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Speculating on London's housing future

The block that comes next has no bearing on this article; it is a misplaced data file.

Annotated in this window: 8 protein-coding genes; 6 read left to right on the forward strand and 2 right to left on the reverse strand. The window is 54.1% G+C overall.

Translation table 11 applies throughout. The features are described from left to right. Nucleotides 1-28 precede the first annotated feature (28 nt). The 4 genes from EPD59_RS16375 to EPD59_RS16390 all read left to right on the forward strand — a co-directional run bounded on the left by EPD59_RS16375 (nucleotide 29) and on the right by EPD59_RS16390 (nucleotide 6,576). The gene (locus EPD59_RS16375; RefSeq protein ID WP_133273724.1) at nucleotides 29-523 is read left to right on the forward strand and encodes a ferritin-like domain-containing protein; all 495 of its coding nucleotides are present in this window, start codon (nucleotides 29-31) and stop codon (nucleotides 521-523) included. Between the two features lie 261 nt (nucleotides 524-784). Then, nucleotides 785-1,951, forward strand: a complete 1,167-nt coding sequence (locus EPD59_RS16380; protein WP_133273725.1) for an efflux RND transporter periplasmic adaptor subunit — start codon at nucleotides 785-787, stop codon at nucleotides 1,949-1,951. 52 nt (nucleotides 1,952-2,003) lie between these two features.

London's housing crisis is rooted in a neo-liberal urban project to recommodify and financialise housing and land in a global city. But where exactly is the crisis heading? What future is being prepared for London's urban dwellers? How can we learn from other country and city contexts to usefully speculate about London's housing future? In this paper, we bring together recent evidence and insights from the rise of what we call ‘global corporate landlords’ (GCLs) in ‘post-crisis’ urban landscapes in North America and Europe to argue that London's housing crisis—and the policies and processes impelling and intervening in it—could represent a key moment in shaping the city's long-term housing future. We trace the variegated ways in which private equity firms and institutional investors have exploited distressed housing markets and the new profitable opportunities created by states and supra-national bodies in coming to the rescue of capitalism in the USA, Spain, Ireland and Greece in response to the global financial crisis of 2007–2008. We then apply that analysis to emerging developments in the political economy of London's housing system, arguing that despite having a very low presence in the London residential property market and facing major entry barriers, GCLs are starting to position themselves in preparation for potential entry points such as the new privatisation threat to public and social rented housing.

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